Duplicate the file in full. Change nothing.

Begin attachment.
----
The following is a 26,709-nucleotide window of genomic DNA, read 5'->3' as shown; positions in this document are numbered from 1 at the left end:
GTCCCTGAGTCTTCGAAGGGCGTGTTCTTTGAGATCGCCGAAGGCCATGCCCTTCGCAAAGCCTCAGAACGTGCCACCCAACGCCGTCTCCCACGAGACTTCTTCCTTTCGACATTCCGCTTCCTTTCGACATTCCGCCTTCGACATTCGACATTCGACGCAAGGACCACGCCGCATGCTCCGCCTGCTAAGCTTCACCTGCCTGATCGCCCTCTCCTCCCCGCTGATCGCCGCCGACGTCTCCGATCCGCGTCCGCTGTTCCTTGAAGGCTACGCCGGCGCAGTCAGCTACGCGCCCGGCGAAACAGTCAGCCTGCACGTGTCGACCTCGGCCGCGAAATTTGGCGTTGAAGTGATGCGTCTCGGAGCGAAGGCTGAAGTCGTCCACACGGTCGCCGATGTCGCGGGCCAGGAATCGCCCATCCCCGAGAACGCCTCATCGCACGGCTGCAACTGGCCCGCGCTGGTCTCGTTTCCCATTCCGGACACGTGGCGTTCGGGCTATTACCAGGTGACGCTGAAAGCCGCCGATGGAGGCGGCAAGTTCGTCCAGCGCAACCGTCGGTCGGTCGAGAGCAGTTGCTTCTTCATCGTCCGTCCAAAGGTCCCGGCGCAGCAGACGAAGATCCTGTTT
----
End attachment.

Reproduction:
The following is a 26,709-nucleotide window of genomic DNA, read 5'->3' as shown; positions in this document are numbered from 1 at the left end:
GTCCCTGAGTCTTCGAAGGGCGTGTTCTTTGAGATCGCCGAAGGCCATGCCCTTCGCAAAGCCTCAGAACGTGCCACCCAACGCCGTCTCCCACGAGACTTCTTCCTTTCGACATTCCGCTTCCTTTCGACATTCCGCCTTCGACATTCGACATTCGACGCAAGGACCACGCCGCATGCTCCGCCTGCTAAGCTTCACCTGCCTGATCGCCCTCTCCTCCCCGCTGATCGCCGCCGACGTCTCCGATCCGCGTCCGCTGTTCCTTGAAGGCTACGCCGGCGCAGTCAGCTACGCGCCCGGCGAAACAGTCAGCCTGCACGTGTCGACCTCGGCCGCGAAATTTGGCGTTGAAGTGATGCGTCTCGGAGCGAAGGCTGAAGTCGTCCACACGGTCGCCGATGTCGCGGGCCAGGAATCGCCCATCCCCGAGAACGCCTCATCGCACGGCTGCAACTGGCCCGCGCTGGTCTCGTTTCCCATTCCGGACACGTGGCGTTCGGGCTATTACCAGGTGACGCTGAAAGCCGCCGATGGAGGCGGCAAGTTCGTCCAGCGCAACCGTCGGTCGGTCGAGAGCAGTTGCTTCTTCATCGTCCGTCCAAAGGTCCCGGCGCAGCAGACGAAGATCCTGTTT